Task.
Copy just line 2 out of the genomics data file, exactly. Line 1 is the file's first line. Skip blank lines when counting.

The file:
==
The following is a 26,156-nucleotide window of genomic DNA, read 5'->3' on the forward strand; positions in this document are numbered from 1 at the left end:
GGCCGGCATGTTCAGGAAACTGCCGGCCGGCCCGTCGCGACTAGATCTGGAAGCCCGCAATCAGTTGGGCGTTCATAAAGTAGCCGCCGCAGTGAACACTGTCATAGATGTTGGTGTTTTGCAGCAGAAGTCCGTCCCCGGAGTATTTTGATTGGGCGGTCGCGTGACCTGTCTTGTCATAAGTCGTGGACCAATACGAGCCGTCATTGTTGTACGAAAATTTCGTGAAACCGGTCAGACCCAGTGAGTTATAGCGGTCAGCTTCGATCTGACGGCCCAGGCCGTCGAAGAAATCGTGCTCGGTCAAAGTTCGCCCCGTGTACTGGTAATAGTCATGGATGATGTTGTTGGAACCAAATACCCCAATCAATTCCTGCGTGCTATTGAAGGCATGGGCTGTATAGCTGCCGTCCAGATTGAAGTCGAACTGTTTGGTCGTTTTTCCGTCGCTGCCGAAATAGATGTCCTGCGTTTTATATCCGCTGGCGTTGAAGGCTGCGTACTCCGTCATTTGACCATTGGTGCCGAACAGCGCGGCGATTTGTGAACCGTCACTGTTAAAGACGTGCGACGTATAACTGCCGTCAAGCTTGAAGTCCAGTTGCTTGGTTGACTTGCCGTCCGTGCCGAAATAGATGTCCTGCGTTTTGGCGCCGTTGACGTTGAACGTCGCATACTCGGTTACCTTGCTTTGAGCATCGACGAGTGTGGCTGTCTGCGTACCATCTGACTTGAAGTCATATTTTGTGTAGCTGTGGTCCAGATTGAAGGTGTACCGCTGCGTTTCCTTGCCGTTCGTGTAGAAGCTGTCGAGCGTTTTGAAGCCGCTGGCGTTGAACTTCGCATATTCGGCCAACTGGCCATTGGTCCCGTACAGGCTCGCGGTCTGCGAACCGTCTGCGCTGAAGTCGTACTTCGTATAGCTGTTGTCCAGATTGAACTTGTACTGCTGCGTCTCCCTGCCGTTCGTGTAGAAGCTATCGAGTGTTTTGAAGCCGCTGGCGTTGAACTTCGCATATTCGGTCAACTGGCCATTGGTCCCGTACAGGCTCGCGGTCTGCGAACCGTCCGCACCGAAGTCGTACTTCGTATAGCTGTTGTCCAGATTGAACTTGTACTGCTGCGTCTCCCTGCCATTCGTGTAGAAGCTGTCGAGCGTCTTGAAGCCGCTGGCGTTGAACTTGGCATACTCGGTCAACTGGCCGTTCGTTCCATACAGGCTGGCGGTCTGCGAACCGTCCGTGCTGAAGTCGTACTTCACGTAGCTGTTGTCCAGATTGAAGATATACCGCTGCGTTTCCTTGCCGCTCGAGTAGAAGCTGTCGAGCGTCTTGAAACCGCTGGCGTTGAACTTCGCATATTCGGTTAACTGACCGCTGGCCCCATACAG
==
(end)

GGCCGGCATGTTCAGGAAACTGCCGGCCGGCCCGTCGCGACTAGATCTGGAAGCCCGCAATCAGTTGGGCGTTCATAAAGTAGCCGCCGCAGTGAACACTGTCATAGATGTTGGTGTTTTGCAGCAGAAGTCCGTCCCCGGAGTATTTTGATTGGGCGGTCGCGTGACCTGTCTTGTCATAAGTCGTGGACCAATACGAGCCGTCATTGTTGTACGAAAATTTCGTGAAACCGGTCAGACCCAGTGAGTTATAGCGGTCAGCTTCGATCTGACGGCCCAGGCCGTCGAAGAAATCGTGCTCGGTCAAAGTTCGCCCCGTGTACTGGTAATAGTCATGGATGATGTTGTTGGAACCAAATACCCCAATCAATTCCTGCGTGCTATTGAAGGCATGGGCTGTATAGCTGCCGTCCAGATTGAAGTCGAACTGTTTGGTCGTTTTTCCGTCGCTGCCGAAATAGATGTCCTGCGTTTTATATCCGCTGGCGTTGAAGGCTGCGTACTCCGTCATTTGACCATTGGTGCCGAACAGCGCGGCGATTTGTGAACCGTCACTGTTAAAGACGTGCGACGTATAACTGCCGTCAAGCTTGAAGTCCAGTTGCTTGGTTGACTTGCCGTCCGTGCCGAAATAGATGTCCTGCGTTTTGGCGCCGTTGACGTTGAACGTCGCATACTCGGTTACCTTGCTTTGAGCATCGACGAGTGTGGCTGTCTGCGTACCATCTGACTTGAAGTCATATTTTGTGTAGCTGTGGTCCAGATTGAAGGTGTACCGCTGCGTTTCCTTGCCGTTCGTGTAGAAGCTGTCGAGCGTTTTGAAGCCGCTGGCGTTGAACTTCGCATATTCGGCCAACTGGCCATTGGTCCCGTACAGGCTCGCGGTCTGCGAACCGTCTGCGCTGAAGTCGTACTTCGTATAGCTGTTGTCCAGATTGAACTTGTACTGCTGCGTCTCCCTGCCGTTCGTGTAGAAGCTATCGAGTGTTTTGAAGCCGCTGGCGTTGAACTTCGCATATTCGGTCAACTGGCCATTGGTCCCGTACAGGCTCGCGGTCTGCGAACCGTCCGCACCGAAGTCGTACTTCGTATAGCTGTTGTCCAGATTGAACTTGTACTGCTGCGTCTCCCTGCCATTCGTGTAGAAGCTGTCGAGCGTCTTGAAGCCGCTGGCGTTGAACTTGGCATACTCGGTCAACTGGCCGTTCGTTCCATACAGGCTGGCGGTCTGCGAACCGTCCGTGCTGAAGTCGTACTTCACGTAGCTGTTGTCCAGATTGAAGATATACCGCTGCGTTTCCTTGCCGCTCGAGTAGAAGCTGTCGAGCGTCTTGAAACCGCTGGCGTTGAACTTCGCATATTCGGTTAACTGACCGCTGGCCCCATACAG